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A few weeks ago I googled ‘100 most popular languages on GitHub‘ and I found nothing relevant, only sites that were outdated, or contained a list of just a few languages. That wasn’t what I was looking for, I needed a more in-depth analysis so I decided to do one myself.
Just for the record, here are a few unsatisfying examples of my Google search results:
- Data from 2014 which in the software world is quite obsolete: https://githut.info/
- Only 10 most popular languages on GitHub: https://www.businessinsider.com/the-10-most-popular-programming-languages-according-to-github-2018-10?IR=T
- Only 10 languages: https://github.blog/2018-11-15-state-of-the-octoverse-top-programming-languages/
- Only 15 languages: https://www.itweb.co.za/content/KPNG8v8dPBpv4mwD
- Only 25 languages: https://www.benfrederickson.com/ranking-programming-languages-by-github-users/
- Only 20 languages: https://stackify.com/popular-programming-languages-2018/
- Only 23 most popular languages on GitHub: http://pypl.github.io/PYPL.html
Using these scripts, it’s possible to do similar research at any time in the future, assuming GitHub API doesn’t change their interface.
Problems with GitHub API and how I solved them
When doing the research, I stumbled upon some minor problems.
First of all, GitHub API bans a user or IP for about 3 minutes after doing about 20 requests. So I used an authenticated API instead of the public API (the interface is the same but it’s needed to send a user token) because for the authenticated API the limit is a bit larger. Moreover, I implemented automatic waiting until the API is available, so single script running downloaded the data I needed (a single rank of languages) in about an hour.
The third issue concerned the entire GitHub, that once went down but for less than one minute.
Results of the research and my first conclusions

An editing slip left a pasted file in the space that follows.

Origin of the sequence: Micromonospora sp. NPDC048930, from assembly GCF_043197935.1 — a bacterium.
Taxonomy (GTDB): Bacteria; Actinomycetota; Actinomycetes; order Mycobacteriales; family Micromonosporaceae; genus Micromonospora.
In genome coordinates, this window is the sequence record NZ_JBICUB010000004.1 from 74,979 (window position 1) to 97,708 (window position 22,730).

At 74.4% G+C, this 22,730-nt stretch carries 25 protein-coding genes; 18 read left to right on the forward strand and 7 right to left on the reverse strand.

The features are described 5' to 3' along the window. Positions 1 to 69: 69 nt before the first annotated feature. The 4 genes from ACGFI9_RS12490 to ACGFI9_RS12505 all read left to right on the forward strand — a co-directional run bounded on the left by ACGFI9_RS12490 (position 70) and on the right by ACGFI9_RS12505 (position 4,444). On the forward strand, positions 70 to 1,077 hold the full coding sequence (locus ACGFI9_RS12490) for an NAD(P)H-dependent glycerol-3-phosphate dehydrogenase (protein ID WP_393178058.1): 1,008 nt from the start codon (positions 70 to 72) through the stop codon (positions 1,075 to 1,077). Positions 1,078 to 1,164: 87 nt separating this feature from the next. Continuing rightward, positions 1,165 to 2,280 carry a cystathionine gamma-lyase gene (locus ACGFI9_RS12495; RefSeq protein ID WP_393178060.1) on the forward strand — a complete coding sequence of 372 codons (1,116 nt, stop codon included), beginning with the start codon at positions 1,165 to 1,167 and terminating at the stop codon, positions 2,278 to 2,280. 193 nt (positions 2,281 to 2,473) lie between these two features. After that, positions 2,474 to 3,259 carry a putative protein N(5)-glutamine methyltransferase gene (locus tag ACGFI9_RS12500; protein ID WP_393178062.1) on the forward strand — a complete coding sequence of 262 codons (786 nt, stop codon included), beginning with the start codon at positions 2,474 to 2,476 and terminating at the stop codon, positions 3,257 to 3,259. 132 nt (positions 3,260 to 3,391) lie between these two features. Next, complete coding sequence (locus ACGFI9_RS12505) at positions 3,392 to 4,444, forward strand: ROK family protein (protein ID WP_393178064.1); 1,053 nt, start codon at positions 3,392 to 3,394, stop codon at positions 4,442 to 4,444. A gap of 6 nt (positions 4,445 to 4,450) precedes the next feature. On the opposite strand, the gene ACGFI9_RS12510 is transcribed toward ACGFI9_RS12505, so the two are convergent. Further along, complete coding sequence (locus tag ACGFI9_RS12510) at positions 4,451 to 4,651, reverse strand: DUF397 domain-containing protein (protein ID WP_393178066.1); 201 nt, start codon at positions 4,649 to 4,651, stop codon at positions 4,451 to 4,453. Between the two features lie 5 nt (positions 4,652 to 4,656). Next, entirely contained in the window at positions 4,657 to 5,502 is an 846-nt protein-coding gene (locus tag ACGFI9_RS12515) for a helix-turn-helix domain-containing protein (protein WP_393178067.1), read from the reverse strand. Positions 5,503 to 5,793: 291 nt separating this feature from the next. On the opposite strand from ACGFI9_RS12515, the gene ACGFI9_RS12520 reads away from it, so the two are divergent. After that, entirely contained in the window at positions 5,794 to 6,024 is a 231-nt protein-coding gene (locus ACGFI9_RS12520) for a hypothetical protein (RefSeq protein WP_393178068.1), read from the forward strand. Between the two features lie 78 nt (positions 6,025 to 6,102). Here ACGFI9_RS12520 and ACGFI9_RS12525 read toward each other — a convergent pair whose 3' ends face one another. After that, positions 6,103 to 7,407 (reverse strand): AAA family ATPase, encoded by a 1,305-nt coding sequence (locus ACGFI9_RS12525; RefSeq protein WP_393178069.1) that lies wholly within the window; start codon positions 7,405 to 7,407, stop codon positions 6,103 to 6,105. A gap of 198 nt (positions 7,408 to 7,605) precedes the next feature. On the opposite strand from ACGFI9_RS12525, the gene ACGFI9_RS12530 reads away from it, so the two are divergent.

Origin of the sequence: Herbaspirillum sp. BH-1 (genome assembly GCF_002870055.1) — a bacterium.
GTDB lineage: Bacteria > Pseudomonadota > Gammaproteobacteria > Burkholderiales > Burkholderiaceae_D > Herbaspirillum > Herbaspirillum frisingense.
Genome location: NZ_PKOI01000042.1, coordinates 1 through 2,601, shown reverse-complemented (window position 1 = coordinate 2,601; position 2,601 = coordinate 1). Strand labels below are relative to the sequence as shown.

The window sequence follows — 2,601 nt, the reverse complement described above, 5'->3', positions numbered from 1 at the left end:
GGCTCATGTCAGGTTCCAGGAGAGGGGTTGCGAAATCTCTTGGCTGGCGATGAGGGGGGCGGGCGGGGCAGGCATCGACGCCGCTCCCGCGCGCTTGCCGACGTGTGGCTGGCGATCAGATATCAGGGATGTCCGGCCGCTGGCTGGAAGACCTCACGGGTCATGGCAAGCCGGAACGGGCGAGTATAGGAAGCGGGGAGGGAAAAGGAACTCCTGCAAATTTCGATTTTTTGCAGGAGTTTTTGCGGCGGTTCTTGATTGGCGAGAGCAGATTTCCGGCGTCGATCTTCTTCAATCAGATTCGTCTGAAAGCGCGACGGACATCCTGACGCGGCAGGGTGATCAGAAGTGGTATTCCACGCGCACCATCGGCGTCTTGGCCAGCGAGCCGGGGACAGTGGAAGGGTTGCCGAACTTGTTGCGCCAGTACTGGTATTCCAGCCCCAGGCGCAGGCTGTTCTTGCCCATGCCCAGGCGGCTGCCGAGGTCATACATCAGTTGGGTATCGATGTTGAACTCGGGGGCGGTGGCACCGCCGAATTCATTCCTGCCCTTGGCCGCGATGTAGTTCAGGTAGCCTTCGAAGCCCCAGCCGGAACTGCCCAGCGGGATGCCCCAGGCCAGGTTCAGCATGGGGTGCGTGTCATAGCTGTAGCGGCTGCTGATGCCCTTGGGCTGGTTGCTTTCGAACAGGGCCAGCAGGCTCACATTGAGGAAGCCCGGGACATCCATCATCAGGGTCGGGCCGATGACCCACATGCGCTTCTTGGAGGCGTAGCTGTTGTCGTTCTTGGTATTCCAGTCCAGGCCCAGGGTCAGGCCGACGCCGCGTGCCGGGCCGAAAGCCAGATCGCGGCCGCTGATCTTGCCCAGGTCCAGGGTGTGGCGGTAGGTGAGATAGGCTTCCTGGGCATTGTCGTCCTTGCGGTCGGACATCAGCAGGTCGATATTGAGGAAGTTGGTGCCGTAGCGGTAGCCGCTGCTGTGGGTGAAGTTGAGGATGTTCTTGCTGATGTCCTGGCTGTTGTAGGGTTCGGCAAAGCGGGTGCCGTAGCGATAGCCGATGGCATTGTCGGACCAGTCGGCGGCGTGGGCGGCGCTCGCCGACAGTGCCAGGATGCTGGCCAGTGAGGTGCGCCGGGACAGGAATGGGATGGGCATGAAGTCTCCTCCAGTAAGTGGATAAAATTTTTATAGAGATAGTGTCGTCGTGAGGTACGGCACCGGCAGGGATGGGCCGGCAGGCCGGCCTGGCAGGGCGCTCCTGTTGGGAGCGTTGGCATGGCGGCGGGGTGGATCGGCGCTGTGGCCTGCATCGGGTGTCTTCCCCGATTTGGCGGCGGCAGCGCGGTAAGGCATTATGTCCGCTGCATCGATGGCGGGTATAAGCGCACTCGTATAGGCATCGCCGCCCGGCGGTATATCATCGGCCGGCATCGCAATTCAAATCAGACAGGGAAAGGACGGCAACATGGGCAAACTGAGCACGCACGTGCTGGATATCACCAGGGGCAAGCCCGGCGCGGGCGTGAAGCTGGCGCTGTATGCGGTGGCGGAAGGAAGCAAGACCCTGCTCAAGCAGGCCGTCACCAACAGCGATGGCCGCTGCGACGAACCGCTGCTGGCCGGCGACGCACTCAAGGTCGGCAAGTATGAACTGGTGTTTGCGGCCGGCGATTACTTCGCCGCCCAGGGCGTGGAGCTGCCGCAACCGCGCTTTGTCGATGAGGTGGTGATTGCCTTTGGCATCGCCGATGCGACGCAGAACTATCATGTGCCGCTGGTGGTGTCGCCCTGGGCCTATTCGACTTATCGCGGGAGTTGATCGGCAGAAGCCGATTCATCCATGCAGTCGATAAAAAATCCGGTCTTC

Among the most popular languages on GitHub, Swift is rapidly replacing Objective-C, Typescript popularity is also very rapidly growing, and a bit slower, languages like Vue, Go, Kotlin and C++ are increasing in popularity. On the other hand, languages like Clojure, Scala, Perl, and Java are decreasing in popularity, though Java is still in the top 3 in each ranking.
In the case of Vue, there are two separate concepts:
- programming language created by IBM – it uses .e file extension, e.g.:
Language comparison tables and analysis
There are many ways to interpret the results of my research. For example, we can compare the most popular languages on GitHub by relative popularity using repo stars number:
1. Languages with many repos but few stars and few repos with many stars:
- Jupyter Notebook
2. Languages with relatively few repos and few stars or many repos and many stars:
- Vim script
3. Languages with many repos and few stars, few repos and many stars, and many repos and very many stars:
4. Languages with relatively few repos and few stars, many repos and many stars, and few repos and very many stars:
As a bonus, take a look at the most starred repositories for each of the languages which were ranked in the top 20 in any rank.
Summary of the most popular languages on GitHub
I hope you’ve found some useful information in this article and maybe it will make the decision of which web app development language you should learn in 2019 little easier.
Another time you may need a paradigm which isn’t offered by JS like declarative, logical, mathematical, generic, metaprogramming or visual or is only partially offered by JS like concurrent or even a paradigm supported by JS but whose support is better in other languages.
Moreover, it’s worth noting some of the ranked languages like HTML, CSS, Markdown or XML aren’t truly programming languages because they just let you write down some data or visual style.
However, an interesting tidbit: I heard CSS is Turing complete, so in fact, it’s one of the programming languages, but never try to translate a sophisticated logic from JS to CSS 😜
Happy coding in these 100 most popular languages on GitHub!
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